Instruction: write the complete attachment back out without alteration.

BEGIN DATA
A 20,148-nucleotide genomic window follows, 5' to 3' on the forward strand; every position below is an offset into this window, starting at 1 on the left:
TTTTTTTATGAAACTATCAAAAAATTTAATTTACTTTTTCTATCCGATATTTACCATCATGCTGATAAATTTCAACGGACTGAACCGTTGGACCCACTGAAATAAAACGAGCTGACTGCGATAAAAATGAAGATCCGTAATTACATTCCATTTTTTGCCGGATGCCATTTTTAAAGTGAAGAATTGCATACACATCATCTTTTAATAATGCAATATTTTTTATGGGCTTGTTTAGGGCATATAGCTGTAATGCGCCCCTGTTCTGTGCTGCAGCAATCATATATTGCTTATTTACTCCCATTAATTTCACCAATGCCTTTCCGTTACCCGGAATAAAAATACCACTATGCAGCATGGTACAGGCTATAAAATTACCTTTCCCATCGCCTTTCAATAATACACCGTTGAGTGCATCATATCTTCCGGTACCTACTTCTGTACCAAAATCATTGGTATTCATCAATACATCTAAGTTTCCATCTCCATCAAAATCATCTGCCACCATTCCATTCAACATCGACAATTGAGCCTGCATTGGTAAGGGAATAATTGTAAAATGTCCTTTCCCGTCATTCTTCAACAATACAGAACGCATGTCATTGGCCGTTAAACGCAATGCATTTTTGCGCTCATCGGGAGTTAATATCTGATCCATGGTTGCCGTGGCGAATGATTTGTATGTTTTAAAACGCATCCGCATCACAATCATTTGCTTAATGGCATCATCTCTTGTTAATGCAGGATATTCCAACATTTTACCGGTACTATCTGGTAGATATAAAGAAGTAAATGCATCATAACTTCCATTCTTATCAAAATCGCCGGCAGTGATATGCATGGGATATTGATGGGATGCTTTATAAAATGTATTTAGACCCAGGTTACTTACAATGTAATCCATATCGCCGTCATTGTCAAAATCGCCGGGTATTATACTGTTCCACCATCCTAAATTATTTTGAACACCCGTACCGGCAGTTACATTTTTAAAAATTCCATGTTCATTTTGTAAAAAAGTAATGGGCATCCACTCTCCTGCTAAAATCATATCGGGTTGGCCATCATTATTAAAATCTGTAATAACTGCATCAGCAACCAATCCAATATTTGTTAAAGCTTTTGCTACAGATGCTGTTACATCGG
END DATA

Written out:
A 20,148-nucleotide genomic window follows, 5' to 3' on the forward strand; every position below is an offset into this window, starting at 1 on the left:
TTTTTTTATGAAACTATCAAAAAATTTAATTTACTTTTTCTATCCGATATTTACCATCATGCTGATAAATTTCAACGGACTGAACCGTTGGACCCACTGAAATAAAACGAGCTGACTGCGATAAAAATGAAGATCCGTAATTACATTCCATTTTTTGCCGGATGCCATTTTTAAAGTGAAGAATTGCATACACATCATCTTTTAATAATGCAATATTTTTTATGGGCTTGTTTAGGGCATATAGCTGTAATGCGCCCCTGTTCTGTGCTGCAGCAATCATATATTGCTTATTTACTCCCATTAATTTCACCAATGCCTTTCCGTTACCCGGAATAAAAATACCACTATGCAGCATGGTACAGGCTATAAAATTACCTTTCCCATCGCCTTTCAATAATACACCGTTGAGTGCATCATATCTTCCGGTACCTACTTCTGTACCAAAATCATTGGTATTCATCAATACATCTAAGTTTCCATCTCCATCAAAATCATCTGCCACCATTCCATTCAACATCGACAATTGAGCCTGCATTGGTAAGGGAATAATTGTAAAATGTCCTTTCCCGTCATTCTTCAACAATACAGAACGCATGTCATTGGCCGTTAAACGCAATGCATTTTTGCGCTCATCGGGAGTTAATATCTGATCCATGGTTGCCGTGGCGAATGATTTGTATGTTTTAAAACGCATCCGCATCACAATCATTTGCTTAATGGCATCATCTCTTGTTAATGCAGGATATTCCAACATTTTACCGGTACTATCTGGTAGATATAAAGAAGTAAATGCATCATAACTTCCATTCTTATCAAAATCGCCGGCAGTGATATGCATGGGATATTGATGGGATGCTTTATAAAATGTATTTAGACCCAGGTTACTTACAATGTAATCCATATCGCCGTCATTGTCAAAATCGCCGGGTATTATACTGTTCCACCATCCTAAATTATTTTGAACACCCGTACCGGCAGTTACATTTTTAAAAATTCCATGTTCATTTTGTAAAAAAGTAATGGGCATCCACTCTCCTGCTAAAATCATATCGGGTTGGCCATCATTATTAAAATCTGTAATAACTGCATCAGCAACCAATCCAATATTTGTTAAAGCTTTTGCTACAGATGCTGTTACATCGG